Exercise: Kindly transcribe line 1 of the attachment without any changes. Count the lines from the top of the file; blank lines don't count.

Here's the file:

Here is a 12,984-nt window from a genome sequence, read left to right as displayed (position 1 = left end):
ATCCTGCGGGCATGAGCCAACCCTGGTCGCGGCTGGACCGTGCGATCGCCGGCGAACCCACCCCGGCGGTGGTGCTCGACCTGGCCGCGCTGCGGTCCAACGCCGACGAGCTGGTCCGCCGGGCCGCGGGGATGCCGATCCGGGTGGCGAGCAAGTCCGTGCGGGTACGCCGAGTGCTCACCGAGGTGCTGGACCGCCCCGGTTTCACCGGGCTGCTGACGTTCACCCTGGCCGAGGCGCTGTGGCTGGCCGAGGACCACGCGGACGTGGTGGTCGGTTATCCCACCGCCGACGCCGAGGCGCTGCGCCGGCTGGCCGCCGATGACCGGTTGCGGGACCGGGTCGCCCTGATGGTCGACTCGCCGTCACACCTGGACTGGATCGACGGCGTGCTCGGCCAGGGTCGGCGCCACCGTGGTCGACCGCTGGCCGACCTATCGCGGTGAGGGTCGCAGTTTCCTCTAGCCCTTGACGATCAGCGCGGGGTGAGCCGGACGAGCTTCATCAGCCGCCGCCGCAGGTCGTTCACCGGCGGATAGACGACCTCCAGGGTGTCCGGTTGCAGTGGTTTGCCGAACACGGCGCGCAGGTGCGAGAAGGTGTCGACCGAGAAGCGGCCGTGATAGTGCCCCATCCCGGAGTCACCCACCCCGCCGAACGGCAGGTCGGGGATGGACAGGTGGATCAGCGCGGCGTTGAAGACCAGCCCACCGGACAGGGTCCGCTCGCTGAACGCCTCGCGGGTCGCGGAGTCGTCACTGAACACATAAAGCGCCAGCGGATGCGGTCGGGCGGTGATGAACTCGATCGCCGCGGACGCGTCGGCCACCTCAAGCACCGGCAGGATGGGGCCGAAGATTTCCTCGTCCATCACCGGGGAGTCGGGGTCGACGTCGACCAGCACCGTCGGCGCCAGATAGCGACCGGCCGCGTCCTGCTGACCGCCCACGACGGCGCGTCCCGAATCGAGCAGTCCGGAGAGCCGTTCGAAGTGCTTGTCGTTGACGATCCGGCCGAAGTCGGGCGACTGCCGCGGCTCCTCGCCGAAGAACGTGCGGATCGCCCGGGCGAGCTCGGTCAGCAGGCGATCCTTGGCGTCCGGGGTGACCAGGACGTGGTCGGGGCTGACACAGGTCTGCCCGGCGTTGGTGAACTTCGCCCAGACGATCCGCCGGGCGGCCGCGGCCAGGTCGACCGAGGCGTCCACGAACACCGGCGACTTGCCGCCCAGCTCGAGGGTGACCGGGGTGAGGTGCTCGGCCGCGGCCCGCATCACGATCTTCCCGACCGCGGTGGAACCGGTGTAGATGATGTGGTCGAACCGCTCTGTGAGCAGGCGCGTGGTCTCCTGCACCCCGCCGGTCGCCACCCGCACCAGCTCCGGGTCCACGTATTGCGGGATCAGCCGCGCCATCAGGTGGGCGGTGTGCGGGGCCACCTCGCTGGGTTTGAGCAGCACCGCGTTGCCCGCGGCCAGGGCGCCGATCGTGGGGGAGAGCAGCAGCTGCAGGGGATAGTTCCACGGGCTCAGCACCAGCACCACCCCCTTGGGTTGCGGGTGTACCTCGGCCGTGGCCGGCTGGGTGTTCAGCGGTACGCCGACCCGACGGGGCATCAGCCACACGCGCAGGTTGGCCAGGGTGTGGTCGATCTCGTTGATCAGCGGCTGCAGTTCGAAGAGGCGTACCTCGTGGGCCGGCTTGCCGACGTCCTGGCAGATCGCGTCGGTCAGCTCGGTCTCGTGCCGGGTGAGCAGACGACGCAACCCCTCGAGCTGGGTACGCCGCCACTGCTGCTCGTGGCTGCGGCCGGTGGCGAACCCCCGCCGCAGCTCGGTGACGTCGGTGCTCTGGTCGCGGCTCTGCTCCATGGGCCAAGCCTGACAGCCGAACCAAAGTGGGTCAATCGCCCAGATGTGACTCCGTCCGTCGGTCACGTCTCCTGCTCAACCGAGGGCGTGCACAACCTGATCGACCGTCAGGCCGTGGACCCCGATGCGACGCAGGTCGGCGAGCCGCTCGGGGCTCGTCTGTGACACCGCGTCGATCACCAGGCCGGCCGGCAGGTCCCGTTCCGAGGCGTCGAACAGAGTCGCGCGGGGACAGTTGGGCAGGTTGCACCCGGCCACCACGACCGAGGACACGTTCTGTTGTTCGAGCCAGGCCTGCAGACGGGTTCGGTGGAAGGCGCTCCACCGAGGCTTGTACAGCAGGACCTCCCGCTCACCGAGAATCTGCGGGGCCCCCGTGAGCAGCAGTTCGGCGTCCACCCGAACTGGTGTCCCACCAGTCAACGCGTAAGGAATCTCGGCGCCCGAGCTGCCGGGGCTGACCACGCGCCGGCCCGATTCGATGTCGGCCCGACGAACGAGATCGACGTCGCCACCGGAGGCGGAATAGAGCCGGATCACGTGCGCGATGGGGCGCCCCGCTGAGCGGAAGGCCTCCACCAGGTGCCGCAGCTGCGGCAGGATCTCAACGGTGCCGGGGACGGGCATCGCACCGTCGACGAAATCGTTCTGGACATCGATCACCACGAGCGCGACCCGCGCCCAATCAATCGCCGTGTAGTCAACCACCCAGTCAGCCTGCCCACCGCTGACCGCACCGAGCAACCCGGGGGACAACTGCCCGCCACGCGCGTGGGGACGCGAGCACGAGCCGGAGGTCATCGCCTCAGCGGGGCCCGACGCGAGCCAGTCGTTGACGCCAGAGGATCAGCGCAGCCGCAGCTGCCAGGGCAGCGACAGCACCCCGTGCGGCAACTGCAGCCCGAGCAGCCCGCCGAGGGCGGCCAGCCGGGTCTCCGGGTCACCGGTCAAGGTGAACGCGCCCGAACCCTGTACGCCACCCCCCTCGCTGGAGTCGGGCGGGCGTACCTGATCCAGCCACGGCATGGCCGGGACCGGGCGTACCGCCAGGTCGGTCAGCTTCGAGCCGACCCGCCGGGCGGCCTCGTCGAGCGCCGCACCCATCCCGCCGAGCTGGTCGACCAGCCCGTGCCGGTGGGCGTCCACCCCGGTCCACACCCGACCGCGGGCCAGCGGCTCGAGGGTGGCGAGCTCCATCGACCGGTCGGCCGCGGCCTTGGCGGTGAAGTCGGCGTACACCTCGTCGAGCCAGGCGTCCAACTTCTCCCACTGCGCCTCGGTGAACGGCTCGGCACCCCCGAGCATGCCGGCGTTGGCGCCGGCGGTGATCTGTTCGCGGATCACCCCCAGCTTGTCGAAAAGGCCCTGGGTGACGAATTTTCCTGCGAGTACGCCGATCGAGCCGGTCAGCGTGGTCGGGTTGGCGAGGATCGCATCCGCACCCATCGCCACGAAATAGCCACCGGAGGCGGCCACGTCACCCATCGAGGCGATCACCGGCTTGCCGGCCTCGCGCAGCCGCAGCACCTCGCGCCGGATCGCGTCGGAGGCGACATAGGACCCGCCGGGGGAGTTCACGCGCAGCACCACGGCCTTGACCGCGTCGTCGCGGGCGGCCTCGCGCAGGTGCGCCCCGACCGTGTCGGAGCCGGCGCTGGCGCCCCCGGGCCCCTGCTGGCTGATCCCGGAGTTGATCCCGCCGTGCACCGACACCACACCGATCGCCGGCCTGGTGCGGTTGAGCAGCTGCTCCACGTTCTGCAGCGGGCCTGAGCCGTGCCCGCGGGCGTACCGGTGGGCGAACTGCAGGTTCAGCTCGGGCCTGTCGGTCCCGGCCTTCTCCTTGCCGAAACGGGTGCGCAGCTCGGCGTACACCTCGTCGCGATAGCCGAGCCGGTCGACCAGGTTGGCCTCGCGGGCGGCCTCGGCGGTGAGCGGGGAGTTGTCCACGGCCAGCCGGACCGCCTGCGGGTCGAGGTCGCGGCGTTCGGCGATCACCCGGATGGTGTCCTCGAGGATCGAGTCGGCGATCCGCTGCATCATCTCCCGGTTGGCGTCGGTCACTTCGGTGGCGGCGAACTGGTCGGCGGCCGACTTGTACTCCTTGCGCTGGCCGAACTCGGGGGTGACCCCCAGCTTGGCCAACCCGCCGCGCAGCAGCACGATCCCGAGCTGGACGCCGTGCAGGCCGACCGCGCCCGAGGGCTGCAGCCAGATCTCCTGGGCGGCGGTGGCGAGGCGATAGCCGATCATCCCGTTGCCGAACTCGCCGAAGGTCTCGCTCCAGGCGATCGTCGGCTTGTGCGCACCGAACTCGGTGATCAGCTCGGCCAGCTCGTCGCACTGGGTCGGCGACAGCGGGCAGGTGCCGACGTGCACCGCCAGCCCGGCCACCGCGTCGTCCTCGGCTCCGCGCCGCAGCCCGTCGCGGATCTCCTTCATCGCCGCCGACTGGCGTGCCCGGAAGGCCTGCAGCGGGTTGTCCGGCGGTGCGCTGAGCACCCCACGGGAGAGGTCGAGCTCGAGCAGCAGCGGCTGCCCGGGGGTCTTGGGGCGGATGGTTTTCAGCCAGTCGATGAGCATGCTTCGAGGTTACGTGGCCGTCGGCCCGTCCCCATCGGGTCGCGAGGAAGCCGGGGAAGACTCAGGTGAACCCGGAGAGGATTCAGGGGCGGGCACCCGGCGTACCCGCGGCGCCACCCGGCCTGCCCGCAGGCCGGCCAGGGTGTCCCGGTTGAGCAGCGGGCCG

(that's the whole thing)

Here is a 12,984-nt window from a genome sequence, read left to right as displayed (position 1 = left end):